Technical Project Management

Video Activity

This lesson discusses technical project management. A project is defined as a temporary endeavor with the goal of producing a unique product or result. Project management is the application of skills, knowledge, tools and techniques to meet the goals of the project. Some of the key documents in project management are the project charter, the budget...

Join over 3 million cybersecurity professionals advancing their career
Sign up with

Already have an account? Sign In »

2 hours 5 minutes
Video Description

This lesson discusses technical project management. A project is defined as a temporary endeavor with the goal of producing a unique product or result. Project management is the application of skills, knowledge, tools and techniques to meet the goals of the project. Some of the key documents in project management are the project charter, the budget and the scope statement. The instructor also offers a brief summary of what was covered over the course of the module: - Evaluation criteria - Cost/benefit analysis - Security architecture - Security models - Certification and accreditation - Technical project management

Video Transcription
now the final piece of Chapter three technical project management. Any experience that you have as a project manager is gonna be very helpful here. Any training that you've done because I Sacha eyes very much in line with P M I the Project Management Institute there, the organization that puts out the PNP certification.
So, um, understanding the approach and the concepts that PM I lays out for project management
will be very, very helpful. So ultimately, PM I defines the Project Management lifecycle, consisting of five process groups
initiating, planning, executing, monitoring, controlling and closing. And I referenced the plan. Do Check Act model earlier plan Do Check Act is ultimately expressed here is well, you see a lot of overlap between planning, executing, monitoring, controlling
and the results of monitoring and controlling come back often in the plant.
So initiating is all about getting the project authorized. Project Charter is created here. It's signed by the sponsor of the project manager is named, so we don't even have a project without that charter.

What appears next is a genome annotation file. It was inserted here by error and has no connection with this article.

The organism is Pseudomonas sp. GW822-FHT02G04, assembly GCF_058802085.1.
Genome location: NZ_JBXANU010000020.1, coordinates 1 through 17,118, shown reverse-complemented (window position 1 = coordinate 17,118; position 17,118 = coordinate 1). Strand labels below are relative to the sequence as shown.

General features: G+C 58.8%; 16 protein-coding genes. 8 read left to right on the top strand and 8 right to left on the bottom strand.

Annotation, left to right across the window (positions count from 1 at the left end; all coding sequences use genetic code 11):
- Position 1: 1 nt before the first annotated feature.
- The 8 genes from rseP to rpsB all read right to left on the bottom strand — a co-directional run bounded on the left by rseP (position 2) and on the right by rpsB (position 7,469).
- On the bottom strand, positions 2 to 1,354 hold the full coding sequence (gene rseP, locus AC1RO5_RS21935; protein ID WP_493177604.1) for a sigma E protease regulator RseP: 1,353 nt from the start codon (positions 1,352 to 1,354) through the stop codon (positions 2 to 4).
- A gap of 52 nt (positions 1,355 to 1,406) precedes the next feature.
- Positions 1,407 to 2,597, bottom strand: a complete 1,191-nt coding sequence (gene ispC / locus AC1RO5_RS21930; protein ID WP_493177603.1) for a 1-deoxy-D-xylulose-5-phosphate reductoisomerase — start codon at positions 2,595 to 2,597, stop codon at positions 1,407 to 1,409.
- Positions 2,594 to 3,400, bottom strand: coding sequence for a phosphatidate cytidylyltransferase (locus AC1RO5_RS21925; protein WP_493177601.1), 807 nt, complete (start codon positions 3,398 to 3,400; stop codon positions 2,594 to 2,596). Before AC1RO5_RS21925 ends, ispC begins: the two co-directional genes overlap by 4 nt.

Then we move into planning will create documents like the Project Management plan, and the Project Management Plan defines our approach to each of the areas that we're concerned with as project managers. How are we gonna approach scope? What sort of documentation, Or we're going to use how we're gonna monitor scope. What does quality mean? Tow us.
How is quality to find? How do we measure for quality? What are the standards?
How's the schedule gonna be created? Um,
Budget? Are we gonna express dollars or euros or other units? All of that type of information is determined in planning. This is going to define our general approach. Now, something else very important comes out of the planning process group. And that is
baseline. That is the baseline for your project.
Hey. Ah, Baseline is the plan for how you think the project will go. It's like a snapshot of your project. So when I'm ready to commit to my sponsor, the project going to take 53 days, it's gonna come in at $50,000 or less, should be done by June 15th. All of that information is my plan.
And that's my baseline. Usually the baseline looks a time
or the schedule scope and the budget A scope of work in the budget, the costs. All right, I'm gonna snap shot. How I think my project will go and that snapshots refer to as a baseline great room with that bass line to the side for a minute, we're gonna move into execution during execution. Of course, we're doing the work of the project.
And doing the work of the project is going to result in the production off. Deliver Bols,
deliver bols air those items that were producing. So if I'm writing a book, my first draft is a deliver ble. But also, my budget might be a delivery bubble. My schedule might be undeliverable. So you have product deliver balls as well as project management, deliver balls as well. But the stuff that I produce, we refer to that as deliverables and they're produced in executing.
The other thing that we get in
executing is we get actual details of how the project is going. This is where we do what we call tracking. Meaning
It's the end of week one. How many hours have you worked? How much money have you spent? What percentage of the work is actually complete?